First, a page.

Surgically invasive procedures have been reserved for those men who fail conservative therapies; these options include revascularization procedures, penile prostheses and cavernous nerve stimulation devices, e.g. U.S. Pat. No. 5,938,584 to Ardito et al. and U.S. Pat. No. 6,169,924 B1 to Meloy et al. Penile prostheses are generally last resort because implantation results in irreparable damage to the nerves and musculature.

SUMMARY OF THE INVENTION

It is therefore a primary object of this invention to provide a system and method for managing erectile dysfinction that is effective, does not cause irreparable damage to the nerves and musculature, and allows for spontaneity.

It is a further object of this invention to provide a system for managing erectile dysfunction with pharmacologic agents that is implantable and refillable.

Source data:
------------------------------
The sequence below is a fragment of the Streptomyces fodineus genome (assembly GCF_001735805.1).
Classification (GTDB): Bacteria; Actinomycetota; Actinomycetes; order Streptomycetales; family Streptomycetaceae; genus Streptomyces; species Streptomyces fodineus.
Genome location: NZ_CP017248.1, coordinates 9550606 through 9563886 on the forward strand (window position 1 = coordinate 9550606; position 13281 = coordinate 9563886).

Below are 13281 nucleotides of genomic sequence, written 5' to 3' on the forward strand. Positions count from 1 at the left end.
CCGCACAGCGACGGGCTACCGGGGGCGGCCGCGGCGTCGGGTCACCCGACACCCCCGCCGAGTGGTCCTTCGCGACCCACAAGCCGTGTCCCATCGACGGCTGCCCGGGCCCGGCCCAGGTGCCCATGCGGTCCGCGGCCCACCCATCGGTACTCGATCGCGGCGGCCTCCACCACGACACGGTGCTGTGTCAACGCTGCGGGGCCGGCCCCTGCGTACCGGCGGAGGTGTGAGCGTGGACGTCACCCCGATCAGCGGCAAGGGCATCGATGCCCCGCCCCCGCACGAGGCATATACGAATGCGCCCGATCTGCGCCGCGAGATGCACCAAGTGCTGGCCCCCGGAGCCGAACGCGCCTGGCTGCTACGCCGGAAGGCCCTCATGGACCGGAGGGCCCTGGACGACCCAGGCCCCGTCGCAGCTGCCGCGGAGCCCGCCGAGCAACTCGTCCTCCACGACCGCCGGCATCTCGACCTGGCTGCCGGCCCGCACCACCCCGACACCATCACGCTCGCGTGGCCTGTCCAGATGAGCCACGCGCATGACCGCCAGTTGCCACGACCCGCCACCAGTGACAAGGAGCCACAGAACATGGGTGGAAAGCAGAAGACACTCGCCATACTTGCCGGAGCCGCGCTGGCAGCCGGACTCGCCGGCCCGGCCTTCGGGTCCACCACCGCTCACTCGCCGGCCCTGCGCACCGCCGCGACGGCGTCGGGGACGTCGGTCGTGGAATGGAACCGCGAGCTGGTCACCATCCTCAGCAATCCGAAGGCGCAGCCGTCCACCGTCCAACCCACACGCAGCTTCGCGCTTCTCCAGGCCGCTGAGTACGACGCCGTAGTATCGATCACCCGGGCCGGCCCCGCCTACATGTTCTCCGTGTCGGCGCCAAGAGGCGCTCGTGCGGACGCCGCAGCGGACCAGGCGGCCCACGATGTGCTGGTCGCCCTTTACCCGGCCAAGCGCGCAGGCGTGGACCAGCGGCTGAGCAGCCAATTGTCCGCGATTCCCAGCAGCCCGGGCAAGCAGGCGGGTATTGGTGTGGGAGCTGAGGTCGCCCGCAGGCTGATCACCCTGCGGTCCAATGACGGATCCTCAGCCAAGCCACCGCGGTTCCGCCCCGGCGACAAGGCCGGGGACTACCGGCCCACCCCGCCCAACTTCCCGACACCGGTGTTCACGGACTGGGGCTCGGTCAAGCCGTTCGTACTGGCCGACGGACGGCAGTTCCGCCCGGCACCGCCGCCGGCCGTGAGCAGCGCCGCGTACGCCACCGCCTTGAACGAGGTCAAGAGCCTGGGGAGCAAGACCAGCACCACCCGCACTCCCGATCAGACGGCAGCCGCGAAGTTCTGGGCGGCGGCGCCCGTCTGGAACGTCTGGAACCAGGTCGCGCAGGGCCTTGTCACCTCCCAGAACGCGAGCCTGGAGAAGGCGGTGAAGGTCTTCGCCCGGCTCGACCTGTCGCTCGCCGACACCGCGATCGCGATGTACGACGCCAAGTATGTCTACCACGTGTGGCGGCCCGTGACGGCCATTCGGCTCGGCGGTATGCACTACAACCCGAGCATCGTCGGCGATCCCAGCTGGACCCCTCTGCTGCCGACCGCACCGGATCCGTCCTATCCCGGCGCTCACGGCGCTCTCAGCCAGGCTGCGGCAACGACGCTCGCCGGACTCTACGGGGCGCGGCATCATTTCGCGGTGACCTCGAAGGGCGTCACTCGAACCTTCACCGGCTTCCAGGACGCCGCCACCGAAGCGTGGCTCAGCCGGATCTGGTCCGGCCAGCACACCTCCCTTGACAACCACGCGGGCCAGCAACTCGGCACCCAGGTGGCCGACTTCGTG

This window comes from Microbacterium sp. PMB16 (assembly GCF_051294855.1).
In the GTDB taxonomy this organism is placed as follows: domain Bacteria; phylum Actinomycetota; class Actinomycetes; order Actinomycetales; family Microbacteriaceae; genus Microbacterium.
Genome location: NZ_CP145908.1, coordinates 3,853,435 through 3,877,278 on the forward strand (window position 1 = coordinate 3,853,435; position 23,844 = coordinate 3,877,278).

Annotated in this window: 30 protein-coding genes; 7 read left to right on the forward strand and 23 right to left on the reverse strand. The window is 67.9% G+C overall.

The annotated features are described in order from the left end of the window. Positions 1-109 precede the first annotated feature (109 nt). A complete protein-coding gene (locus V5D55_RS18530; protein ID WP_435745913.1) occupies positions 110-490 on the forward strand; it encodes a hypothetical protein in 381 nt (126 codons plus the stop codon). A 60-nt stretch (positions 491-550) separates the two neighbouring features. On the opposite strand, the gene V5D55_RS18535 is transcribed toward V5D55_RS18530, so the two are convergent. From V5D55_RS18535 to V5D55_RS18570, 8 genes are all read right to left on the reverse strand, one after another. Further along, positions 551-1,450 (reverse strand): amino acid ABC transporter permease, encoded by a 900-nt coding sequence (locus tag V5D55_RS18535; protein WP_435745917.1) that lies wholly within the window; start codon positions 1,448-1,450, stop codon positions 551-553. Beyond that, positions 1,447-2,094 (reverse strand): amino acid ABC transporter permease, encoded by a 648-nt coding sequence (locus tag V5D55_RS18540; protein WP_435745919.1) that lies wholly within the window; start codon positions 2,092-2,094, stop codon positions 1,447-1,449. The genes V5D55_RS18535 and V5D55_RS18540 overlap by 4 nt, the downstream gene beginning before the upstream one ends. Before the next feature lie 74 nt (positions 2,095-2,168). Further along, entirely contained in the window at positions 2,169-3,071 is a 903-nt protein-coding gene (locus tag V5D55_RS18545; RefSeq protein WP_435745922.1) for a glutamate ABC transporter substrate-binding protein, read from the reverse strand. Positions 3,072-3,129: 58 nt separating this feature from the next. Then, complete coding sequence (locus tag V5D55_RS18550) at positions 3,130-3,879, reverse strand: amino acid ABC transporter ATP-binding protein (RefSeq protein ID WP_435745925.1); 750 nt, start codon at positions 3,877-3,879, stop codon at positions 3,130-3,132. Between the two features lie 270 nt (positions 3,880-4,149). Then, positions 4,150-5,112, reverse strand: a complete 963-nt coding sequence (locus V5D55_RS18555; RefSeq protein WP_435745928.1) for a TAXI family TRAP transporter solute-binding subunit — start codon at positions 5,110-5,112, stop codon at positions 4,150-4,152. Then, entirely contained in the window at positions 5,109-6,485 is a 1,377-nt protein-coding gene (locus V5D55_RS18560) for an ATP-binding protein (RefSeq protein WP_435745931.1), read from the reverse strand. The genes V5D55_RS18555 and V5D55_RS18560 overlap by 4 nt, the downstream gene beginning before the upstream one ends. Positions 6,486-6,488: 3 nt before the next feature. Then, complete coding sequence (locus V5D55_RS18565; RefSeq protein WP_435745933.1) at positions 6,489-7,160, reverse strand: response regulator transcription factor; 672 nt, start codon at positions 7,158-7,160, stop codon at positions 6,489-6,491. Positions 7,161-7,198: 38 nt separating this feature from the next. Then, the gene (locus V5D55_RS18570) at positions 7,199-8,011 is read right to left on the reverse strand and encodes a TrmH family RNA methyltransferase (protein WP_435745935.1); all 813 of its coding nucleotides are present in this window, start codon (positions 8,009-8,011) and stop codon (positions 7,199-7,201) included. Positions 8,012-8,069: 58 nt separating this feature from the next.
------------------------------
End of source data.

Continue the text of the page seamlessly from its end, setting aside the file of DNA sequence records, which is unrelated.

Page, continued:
The preferred embodiment of the implantable delivery system of the invention for managing a patient's erectile dysfunction, generally comprises: one or more reservoir members adapted to be substantially implanted in the patient's scrotal pouch and to at least temporarily store one or more pharmacologic agents; one or more means for accessing and refilling one or more of the reservoir members with one or more of the pharmacologic agents; one or more distal end members comprising one or more means for dispensing at least a portion of the pharmacologic agents into one or both of the patient's cavernosal bodies; one or more means for transporting at least a portion of the pharmacologic agents from the reservoir member to the distal end member; and one or more means for causing at least a portion of the pharmacologic agents to be transported from the reservoir member to the distal end member. At least one of the means for accessing and refilling preferably comprises a self-sealing diaphragm that is capable of being punctured with a needle and is integral with the reservoir member and at least one of the means for dispensing preferably comprises one or more distal catheter members provided with one or more perforations through which one or more of the pharmacologic agents are capable of passing.